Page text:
Living Carpet/Rug Issues
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Carpets and rugs can become damaged, especially if you have kids and/or pets. Problems arise from spilled drinks, shedding, and snags and other issues can arise from daily use such as worn traffic patterns, fuzziness, and static electricity. Replacing carpets and even rugs can be costly. Rather than pay all that money, consider options for correcting the issue. If anyone in the home smokes, carpet burns can occur. Once the cigarette, cigar, or embers from a pipe fall to the floor, the ends of the carpet become blackened. If the cigarette, cigar, or pipe embers are not picked up immediately, extensive damage occurs. If the tips of the carpet are burned but the actual burn spot did not go all the way to through the carpet to the floor, using small scissors, snip off the blackened ends. If the spot is more severe, you can fix it by using the "cookie-cutter" solution. This option is not difficult to do and if done right, can cover the spot where the burn or replacement carpet piece cannot be seen.

Measure the size of the burn and then add just a little more in diameter. Within a back bedroom closet or hallway closet that has the same carpet, cut the needed size. This provides you with the needed "plug" and since you took it from a closet, the area where you cut the plug will not be seen. The other option is to cut the hole around the burn and take that piece of carpet to a carpet store to see if they have any matching scrap carpet. To fix the burn hole, lay the "plug" inside the hole. If it is too large, trim a small amount off but remember you want the carpet to fit snuggly, meaning just a little bit larger than the hole. Using carpet glue, cover the bottom of the burn hole and place the "plug" into the hole, pressing firmly. Set a heavy book or brick on top of the "plug", leaving it overnight until dry. Once the carpet is fluffed up, no one will be able to see that there was ever a burn.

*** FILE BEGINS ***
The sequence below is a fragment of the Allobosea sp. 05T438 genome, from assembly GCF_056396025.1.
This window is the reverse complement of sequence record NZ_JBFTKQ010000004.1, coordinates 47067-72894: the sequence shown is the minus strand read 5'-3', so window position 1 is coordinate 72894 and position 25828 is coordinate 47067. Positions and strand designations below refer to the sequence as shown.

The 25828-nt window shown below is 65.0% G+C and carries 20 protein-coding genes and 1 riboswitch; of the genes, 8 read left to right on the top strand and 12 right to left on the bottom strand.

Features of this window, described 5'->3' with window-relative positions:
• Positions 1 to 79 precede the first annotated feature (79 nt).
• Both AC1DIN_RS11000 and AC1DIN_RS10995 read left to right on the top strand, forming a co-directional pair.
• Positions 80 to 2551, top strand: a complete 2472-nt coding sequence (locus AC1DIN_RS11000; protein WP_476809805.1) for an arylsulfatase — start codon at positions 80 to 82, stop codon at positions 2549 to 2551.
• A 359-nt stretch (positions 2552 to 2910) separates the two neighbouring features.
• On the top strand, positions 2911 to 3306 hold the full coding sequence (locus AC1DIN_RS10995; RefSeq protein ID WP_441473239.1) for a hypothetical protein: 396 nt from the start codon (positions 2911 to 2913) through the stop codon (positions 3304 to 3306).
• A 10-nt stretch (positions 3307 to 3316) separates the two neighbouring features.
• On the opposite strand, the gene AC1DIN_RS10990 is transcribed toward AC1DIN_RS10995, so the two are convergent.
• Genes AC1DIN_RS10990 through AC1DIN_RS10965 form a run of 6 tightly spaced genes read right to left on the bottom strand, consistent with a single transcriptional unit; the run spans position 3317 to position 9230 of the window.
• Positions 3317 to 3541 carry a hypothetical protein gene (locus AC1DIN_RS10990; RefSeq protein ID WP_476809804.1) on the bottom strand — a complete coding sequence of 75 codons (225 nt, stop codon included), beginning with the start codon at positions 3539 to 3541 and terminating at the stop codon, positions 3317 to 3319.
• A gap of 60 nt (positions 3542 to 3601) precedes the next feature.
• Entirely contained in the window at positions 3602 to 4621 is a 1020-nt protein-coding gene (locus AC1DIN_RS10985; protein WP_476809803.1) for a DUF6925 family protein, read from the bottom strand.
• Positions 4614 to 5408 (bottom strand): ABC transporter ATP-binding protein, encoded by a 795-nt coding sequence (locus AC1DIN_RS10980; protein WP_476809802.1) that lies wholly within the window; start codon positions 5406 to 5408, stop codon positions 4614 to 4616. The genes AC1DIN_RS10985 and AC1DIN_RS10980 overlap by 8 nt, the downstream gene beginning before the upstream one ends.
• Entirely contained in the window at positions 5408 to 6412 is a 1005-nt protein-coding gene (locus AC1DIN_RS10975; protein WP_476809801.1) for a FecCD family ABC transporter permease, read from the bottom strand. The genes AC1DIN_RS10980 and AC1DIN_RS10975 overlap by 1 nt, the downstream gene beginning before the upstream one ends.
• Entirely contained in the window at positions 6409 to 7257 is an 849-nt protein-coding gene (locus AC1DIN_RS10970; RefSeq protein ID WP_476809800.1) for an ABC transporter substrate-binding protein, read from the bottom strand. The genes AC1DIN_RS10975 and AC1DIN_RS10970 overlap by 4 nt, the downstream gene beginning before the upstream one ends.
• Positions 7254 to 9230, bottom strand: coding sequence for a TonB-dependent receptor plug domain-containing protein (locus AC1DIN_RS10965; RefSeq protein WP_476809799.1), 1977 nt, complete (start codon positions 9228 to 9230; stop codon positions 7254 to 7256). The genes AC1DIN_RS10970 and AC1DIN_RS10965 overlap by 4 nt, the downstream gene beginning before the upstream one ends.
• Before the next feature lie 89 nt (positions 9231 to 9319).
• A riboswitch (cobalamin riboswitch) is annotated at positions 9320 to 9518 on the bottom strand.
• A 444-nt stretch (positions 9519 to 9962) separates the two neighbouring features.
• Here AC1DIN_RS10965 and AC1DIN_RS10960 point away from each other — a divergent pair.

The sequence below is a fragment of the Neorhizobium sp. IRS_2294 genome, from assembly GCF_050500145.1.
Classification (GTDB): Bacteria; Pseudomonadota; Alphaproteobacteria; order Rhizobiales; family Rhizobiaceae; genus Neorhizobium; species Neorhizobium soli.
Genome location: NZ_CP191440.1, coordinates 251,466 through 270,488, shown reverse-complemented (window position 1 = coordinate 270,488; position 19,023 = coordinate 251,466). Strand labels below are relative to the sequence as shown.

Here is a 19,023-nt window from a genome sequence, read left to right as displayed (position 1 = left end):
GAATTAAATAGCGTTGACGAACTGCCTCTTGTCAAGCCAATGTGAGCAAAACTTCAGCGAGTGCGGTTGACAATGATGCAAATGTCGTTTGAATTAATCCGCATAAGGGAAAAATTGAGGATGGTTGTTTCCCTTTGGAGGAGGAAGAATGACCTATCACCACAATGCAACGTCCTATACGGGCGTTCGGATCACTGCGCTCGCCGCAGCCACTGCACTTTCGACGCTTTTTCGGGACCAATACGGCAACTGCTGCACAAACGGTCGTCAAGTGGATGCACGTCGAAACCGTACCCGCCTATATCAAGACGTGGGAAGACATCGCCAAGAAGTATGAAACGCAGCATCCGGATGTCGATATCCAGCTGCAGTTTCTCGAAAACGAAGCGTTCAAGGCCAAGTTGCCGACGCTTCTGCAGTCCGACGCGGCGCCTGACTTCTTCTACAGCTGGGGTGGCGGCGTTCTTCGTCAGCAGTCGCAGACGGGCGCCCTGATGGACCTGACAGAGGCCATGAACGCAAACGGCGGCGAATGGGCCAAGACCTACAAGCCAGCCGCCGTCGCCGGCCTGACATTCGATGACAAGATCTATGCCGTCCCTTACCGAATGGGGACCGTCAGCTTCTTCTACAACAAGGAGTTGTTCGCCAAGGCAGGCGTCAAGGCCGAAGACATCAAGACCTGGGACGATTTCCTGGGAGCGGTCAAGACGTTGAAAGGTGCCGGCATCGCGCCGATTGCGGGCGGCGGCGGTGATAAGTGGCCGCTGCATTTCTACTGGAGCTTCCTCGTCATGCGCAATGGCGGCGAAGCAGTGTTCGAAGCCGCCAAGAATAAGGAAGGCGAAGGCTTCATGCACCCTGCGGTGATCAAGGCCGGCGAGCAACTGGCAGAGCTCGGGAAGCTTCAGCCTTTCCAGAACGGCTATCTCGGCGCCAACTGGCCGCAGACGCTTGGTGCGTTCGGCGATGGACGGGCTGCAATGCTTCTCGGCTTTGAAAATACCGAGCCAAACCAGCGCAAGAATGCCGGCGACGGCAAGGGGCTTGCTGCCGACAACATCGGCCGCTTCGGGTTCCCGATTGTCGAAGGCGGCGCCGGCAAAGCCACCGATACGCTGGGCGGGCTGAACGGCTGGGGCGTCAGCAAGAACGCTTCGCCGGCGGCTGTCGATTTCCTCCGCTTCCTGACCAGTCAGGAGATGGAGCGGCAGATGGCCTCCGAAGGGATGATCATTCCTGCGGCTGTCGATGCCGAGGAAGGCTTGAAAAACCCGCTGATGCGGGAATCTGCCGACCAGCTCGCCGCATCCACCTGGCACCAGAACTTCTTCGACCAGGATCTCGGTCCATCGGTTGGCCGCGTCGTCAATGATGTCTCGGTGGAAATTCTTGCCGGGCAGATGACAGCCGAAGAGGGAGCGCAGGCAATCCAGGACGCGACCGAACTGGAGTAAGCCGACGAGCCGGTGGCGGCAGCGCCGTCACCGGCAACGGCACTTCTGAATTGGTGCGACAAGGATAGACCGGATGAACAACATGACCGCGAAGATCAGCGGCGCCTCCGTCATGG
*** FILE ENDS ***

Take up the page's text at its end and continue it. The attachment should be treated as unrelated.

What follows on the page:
When a carpet gets fuzzy, it starts to lose fibers that are still attached at one end. In most cases, carpet fuzziness is caused by the surface wearing down, fiber breakage, or embedded grit. A good vacuum cleaner can eliminate the deeply seeded dirt and with small scissors, you can carefully snip off the fibers sticking out above the rest. Shedding is another common issue that is caused by fibers surfacing after being left in the carpet during the time it was manufactured. Rather than a defect, this is something common with new carpet and can be corrected by vacuuming extra and on a regular basis.

Snagged carpet occurs from furniture being moved incorrectly across carpet or rugs, from high heel shoes, cleats, or dog and cat's nails. Snagging most often occurs on loop pile carpets such as Berber. The best solution for fixing snags is to snip off the tufts using sharp scissors. Never pull the tuft or it will create a long run, causing additional damage. If you do get a run, with carpet glue, you can clip the run off and then glue or stitch it back on. If you have carpet or rugs that are made from synthetic fibers, the following process should be followed:
  • Whenever there are spills, the carpet should be cleaned and treated immediately. Using a sponge, dab the stain lightly to dilute it. Be sure not to rub the stain or it will bleed.
  • Any excess soil should be dabbed up or gently scraped with something that has a dull edge.
  • Using a commercial carpet cleaning solution designed specifically for synthetic fibers put a small amount on one side of the stain or inside a closet with the same type carpet for 10 seconds to ensure it does not discolor the carpet. Once determined the product is safe, dab it on with a clean, dry white cloth, again do not rub. The cloth should be absorbent such as a tee shirt, cloth diaper, etc.
  • Make sure the carpet or rug does not get too wet
  • Once dry, with gentle pressure and motion, brush the spot to restore the pile
If you have tried to resolve the problem on your own but without success, contact a professional carpet cleaning company to see if they can get the stain out before you decide to replace your carpet or rug.
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